When St. Francis Needed to Get Away…

Pope Benedict was scheduled to make a pastoral visit to La Verna on May 13.  The monks and sisters there waited eagerly for his arrival; but inclement weather (a heavy rainfall) necessitated the cancellation of that part of the trip.  I imagine it was the difficult spiral climb up that mountain that could not be negotiated during a heavy rainstorm.

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St. Francis is most often associated with the Italian village  of Assisi.  And fair enough:  Assisi was home base for Francis and the other monks of the Order of Friars Minor.

Sometimes, though, he just needed to get away.  That’s what happened when, in August 1224, Francis withdrew to La Verna, about a day’s walk away, for an extended 40-day period of prayer and fasting.

The Count of Chiusi, Count Orlando, had given Francis and his monks the monastery of La Verna, a beautiful retreat center atop a mountain, as a gift in 1213.  A few years later, in 1218, Count Orlando built him the Santa Maria degli Angeli Chapel.  There, Francis retreated for prayer and contemplation, and it is there—at La Verna—that Francis received the stigmata.

So there, on our about September 17, Francis had a vision of an angel, a seraphim.  After that vision, Francis developed the stigmata, wounds like those of Christ, in his hands, feet and side.

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The monastery at La Verna operates still today.  The Franciscan monks still gather for prayer six times each day (even during the night hours).

Guests are welcome at La Verna—and the cost, compared to a standard European hotel, is very small.  Our family stayed there on our road trip during the Jubilee Year, in October 2000; and I think the cost, for our simple room, an ample breakfast, lunch, and an evening feast complete with wine (and the opportunity to set your alarm and pray with the monks at 2:00 a.m.) was about $34/night.

I’ve been thinking about that trip today; and I thought I’d share some of our family photos with you.

All the bells’ chimes summon the monks to prayer.

Sister Jacinta, our guide and travel angel, is a Franciscan nun from India.

La Verna’s basilica, where the monks gather for morning prayer and for Mass.

Our private dining room, with its cooking fireplace.

Courtyard, and open walkways to comfortable rooms in the monastery.

This is the cleft in the rock where Francis often slept.  Each night, a raven awakened him for midnight prayer.  The metal grate protects the rock where Francis slept.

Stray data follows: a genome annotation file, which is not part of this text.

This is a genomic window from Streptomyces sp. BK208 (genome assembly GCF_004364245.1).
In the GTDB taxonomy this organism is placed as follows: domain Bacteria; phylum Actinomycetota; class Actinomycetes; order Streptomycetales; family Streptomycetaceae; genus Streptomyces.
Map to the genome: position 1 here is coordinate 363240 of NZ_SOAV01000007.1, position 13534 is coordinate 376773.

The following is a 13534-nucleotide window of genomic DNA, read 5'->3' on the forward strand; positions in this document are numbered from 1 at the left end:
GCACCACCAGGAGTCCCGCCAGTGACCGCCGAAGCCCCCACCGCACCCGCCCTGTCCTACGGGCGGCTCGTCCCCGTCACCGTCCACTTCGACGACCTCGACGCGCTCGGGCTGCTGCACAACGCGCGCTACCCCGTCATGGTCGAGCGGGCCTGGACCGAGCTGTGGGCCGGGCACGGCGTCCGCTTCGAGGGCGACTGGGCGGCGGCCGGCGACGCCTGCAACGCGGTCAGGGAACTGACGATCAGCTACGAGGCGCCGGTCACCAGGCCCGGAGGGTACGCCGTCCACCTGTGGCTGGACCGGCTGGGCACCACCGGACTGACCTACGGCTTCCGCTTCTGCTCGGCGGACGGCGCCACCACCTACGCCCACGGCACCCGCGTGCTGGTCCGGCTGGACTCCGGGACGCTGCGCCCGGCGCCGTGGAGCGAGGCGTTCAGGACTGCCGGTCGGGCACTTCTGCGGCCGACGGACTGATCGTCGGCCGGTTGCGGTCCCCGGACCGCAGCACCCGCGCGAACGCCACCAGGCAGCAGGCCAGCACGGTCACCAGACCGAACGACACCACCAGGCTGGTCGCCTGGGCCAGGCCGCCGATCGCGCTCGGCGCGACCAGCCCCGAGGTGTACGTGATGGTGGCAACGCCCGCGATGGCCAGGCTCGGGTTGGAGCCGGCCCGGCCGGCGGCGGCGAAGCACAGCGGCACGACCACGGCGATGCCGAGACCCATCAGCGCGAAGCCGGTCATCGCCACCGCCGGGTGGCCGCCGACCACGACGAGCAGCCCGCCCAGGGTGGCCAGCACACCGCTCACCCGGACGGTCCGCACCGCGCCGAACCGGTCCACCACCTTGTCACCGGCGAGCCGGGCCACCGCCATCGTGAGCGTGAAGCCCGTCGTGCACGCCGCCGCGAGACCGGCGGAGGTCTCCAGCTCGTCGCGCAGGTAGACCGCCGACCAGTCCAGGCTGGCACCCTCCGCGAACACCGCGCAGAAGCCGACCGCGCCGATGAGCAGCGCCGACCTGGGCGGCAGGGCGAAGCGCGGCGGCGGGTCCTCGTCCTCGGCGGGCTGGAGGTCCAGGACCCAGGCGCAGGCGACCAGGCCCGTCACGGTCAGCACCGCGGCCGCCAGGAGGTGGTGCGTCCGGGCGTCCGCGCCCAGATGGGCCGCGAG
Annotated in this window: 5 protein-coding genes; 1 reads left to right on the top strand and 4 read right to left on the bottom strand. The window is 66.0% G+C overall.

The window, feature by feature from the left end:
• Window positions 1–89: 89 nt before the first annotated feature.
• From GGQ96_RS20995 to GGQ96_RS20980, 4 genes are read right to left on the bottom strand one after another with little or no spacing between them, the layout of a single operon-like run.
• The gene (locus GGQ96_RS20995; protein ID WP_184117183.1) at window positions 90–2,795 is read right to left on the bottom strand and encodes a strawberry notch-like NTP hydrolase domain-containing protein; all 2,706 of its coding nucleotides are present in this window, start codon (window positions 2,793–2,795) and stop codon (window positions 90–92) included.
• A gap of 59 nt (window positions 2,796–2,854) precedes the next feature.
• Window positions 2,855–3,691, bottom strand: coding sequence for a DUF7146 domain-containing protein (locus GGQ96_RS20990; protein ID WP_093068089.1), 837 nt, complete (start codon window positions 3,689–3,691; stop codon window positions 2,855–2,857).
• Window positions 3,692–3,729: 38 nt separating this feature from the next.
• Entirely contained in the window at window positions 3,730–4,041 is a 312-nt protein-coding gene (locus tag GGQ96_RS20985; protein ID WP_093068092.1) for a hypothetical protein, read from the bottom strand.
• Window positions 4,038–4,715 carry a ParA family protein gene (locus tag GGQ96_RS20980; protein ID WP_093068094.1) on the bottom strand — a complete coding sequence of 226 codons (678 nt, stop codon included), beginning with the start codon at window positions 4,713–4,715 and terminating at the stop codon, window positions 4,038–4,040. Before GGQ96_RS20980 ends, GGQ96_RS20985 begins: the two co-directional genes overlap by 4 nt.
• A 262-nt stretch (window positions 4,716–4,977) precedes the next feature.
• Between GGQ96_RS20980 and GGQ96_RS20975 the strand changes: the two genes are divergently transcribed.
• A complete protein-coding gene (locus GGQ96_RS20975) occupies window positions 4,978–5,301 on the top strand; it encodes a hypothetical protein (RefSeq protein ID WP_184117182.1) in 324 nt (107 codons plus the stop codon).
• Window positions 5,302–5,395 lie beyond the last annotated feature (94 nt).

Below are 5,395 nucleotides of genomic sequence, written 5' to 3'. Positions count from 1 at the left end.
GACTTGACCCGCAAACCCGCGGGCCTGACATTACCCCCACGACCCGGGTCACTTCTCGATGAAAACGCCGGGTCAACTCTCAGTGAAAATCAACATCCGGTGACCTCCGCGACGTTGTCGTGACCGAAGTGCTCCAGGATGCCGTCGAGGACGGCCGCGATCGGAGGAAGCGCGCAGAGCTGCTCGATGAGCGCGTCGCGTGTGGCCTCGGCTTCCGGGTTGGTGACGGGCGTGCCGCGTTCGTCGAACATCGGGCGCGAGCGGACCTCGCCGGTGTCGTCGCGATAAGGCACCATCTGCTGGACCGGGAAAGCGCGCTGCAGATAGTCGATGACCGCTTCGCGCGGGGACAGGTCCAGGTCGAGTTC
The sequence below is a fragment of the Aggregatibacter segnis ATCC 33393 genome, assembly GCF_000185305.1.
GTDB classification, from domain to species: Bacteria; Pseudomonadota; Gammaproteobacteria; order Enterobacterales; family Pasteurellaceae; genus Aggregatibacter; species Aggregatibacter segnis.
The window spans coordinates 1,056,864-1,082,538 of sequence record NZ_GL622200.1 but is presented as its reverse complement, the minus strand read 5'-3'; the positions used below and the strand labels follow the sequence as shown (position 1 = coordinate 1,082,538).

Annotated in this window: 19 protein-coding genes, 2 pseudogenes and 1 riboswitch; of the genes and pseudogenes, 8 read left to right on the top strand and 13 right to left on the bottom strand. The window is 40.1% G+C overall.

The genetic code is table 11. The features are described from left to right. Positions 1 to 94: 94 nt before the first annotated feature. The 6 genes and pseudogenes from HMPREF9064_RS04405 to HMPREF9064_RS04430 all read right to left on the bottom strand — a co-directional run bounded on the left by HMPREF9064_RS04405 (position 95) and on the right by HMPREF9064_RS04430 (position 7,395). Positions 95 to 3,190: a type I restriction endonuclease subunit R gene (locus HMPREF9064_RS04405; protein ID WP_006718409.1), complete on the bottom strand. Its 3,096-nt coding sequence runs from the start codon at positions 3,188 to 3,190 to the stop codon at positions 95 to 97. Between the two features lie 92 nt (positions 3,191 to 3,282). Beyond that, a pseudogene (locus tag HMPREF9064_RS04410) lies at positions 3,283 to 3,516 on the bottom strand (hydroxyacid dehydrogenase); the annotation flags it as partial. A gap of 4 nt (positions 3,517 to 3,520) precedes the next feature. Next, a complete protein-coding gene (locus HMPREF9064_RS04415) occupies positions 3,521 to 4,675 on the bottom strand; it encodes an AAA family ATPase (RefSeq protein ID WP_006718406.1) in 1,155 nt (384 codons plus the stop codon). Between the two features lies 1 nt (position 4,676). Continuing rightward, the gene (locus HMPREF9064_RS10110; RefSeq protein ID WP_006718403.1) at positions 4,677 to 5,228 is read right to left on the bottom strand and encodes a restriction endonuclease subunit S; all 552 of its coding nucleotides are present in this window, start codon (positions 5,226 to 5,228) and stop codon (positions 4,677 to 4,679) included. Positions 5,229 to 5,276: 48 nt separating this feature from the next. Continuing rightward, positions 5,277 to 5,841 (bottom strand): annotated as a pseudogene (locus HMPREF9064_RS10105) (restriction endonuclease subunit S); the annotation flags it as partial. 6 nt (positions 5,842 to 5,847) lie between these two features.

Linda and Dennis, our companions, leaving the rocky ledge where, it’s reported, Nazi youth were frightened by an earthquake and ran away– without destroying the monastery, as they had planned.

La Verna is home to the world’s largest collection of Della Robbias.

Altar of St. Francis

Small chapels and prayer rooms throughout La Verna remind us of the centrality of prayer in the monks’ lives.

We wait (and wait, and wait…) while Jerry telephones hotels in Rome, our next destination.

(Can you believe that we were in Europe and did not have reservations for that night?!  We did, though, find rooms at the Michelangelo, a lovely hotel just a brief walk from St. Peter’s Basilica—so the drama ended well.)

Sr. Jacinta says goodbye, and heads back to the chapel for the noon prayer.

  • http://www.anderson-christian.art.officelive.com Kathleen Anderson

    Beautiful! Thank you so very much for sharing this!
    All blessings to you!

  • http://www.franciscanfocus.com Lisa, ofs

    A small but important correction: There is no such thing as a Franciscan *monk*. Franciscan male religious are *friars*, not monks! Also, they live in friaries, not monasteries — the Order of *Friars* Minor is a mendicant order, not monastic. :-)

    • Kathy Schiffer

      Thank you, Lisa! (And is it Sister Lisa, or have I gotten that wrong, too?) Your clarification is duly noted. :-)

      • http://www.franciscanfocus.com Lisa, ofs

        Thanks, Kathy! :) And I’m a Secular Franciscan (Ordo Franciscanus Saecularis, OFS — http://www.ciofs.org/), so as seculars, we don’t use Brother/Sister honorifics, like our religious counterparts. (Well, we *do* causally use ‘em when speaking among ourselves, like at gatherings and such, so you’re kinda’ sorta half-right, LOL! :-D )